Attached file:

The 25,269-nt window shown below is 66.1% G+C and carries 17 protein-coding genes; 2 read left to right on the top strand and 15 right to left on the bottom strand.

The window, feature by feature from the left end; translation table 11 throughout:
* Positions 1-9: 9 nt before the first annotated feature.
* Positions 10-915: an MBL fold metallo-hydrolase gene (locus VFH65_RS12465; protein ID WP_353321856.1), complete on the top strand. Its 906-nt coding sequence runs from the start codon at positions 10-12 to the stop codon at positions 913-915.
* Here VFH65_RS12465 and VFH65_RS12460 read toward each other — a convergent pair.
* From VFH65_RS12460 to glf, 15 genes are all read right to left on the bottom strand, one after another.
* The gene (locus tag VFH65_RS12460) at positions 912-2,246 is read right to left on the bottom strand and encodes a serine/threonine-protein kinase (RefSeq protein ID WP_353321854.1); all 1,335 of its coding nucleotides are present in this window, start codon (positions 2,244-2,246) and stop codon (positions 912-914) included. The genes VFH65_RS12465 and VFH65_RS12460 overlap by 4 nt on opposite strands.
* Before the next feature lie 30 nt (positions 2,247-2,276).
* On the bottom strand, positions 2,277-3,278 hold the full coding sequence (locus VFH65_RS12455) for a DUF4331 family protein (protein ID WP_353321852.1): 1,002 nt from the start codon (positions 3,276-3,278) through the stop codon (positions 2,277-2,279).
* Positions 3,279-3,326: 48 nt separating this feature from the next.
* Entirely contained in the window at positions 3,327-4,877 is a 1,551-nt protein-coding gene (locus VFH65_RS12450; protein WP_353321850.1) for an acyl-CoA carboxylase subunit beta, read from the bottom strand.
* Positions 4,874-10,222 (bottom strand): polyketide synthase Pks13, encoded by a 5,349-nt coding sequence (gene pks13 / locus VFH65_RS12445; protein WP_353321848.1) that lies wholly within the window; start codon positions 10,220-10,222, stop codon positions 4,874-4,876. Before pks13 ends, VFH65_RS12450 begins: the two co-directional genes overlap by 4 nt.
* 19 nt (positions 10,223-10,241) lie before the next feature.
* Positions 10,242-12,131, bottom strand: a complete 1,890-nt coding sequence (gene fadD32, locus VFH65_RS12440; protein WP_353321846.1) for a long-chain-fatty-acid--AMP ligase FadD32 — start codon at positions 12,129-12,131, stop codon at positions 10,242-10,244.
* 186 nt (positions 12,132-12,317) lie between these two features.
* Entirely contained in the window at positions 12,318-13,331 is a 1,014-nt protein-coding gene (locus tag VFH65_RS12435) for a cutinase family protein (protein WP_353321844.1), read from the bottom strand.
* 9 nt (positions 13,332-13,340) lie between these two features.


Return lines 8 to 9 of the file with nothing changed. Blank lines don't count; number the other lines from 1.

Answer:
* Before the next feature lie 30 nt (positions 2,247-2,276).
* On the bottom strand, positions 2,277-3,278 hold the full coding sequence (locus VFH65_RS12455) for a DUF4331 family protein (protein ID WP_353321852.1): 1,002 nt from the start codon (positions 3,276-3,278) through the stop codon (positions 2,277-2,279).